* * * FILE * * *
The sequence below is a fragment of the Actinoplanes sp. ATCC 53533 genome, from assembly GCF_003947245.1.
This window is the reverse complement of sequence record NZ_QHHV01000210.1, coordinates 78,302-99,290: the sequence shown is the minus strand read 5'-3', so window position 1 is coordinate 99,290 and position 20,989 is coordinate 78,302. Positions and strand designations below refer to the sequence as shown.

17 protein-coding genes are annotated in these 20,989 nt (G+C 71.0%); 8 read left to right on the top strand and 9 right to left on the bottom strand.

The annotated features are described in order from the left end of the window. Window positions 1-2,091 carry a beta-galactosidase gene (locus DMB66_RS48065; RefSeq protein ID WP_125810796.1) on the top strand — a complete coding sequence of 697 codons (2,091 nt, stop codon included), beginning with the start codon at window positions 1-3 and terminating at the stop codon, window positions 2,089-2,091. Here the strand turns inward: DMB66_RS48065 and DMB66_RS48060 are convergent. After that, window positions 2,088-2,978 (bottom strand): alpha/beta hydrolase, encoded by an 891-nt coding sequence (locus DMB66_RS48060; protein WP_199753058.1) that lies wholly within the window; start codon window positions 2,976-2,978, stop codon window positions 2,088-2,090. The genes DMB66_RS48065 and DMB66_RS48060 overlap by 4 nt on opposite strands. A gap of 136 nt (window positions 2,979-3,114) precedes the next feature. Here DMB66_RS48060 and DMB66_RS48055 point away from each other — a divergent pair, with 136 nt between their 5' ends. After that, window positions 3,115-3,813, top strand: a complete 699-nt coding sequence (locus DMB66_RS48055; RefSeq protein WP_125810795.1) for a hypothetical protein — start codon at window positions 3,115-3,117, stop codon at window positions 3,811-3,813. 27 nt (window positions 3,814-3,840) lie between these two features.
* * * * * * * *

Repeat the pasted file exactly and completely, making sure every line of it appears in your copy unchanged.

The sequence below is a fragment of the Actinoplanes sp. ATCC 53533 genome, from assembly GCF_003947245.1.
This window is the reverse complement of sequence record NZ_QHHV01000210.1, coordinates 78,302-99,290: the sequence shown is the minus strand read 5'-3', so window position 1 is coordinate 99,290 and position 20,989 is coordinate 78,302. Positions and strand designations below refer to the sequence as shown.

17 protein-coding genes are annotated in these 20,989 nt (G+C 71.0%); 8 read left to right on the top strand and 9 right to left on the bottom strand.

The annotated features are described in order from the left end of the window. Window positions 1-2,091 carry a beta-galactosidase gene (locus DMB66_RS48065; RefSeq protein ID WP_125810796.1) on the top strand — a complete coding sequence of 697 codons (2,091 nt, stop codon included), beginning with the start codon at window positions 1-3 and terminating at the stop codon, window positions 2,089-2,091. Here the strand turns inward: DMB66_RS48065 and DMB66_RS48060 are convergent. After that, window positions 2,088-2,978 (bottom strand): alpha/beta hydrolase, encoded by an 891-nt coding sequence (locus DMB66_RS48060; protein WP_199753058.1) that lies wholly within the window; start codon window positions 2,976-2,978, stop codon window positions 2,088-2,090. The genes DMB66_RS48065 and DMB66_RS48060 overlap by 4 nt on opposite strands. A gap of 136 nt (window positions 2,979-3,114) precedes the next feature. Here DMB66_RS48060 and DMB66_RS48055 point away from each other — a divergent pair, with 136 nt between their 5' ends. After that, window positions 3,115-3,813, top strand: a complete 699-nt coding sequence (locus DMB66_RS48055; RefSeq protein WP_125810795.1) for a hypothetical protein — start codon at window positions 3,115-3,117, stop codon at window positions 3,811-3,813. 27 nt (window positions 3,814-3,840) lie between these two features.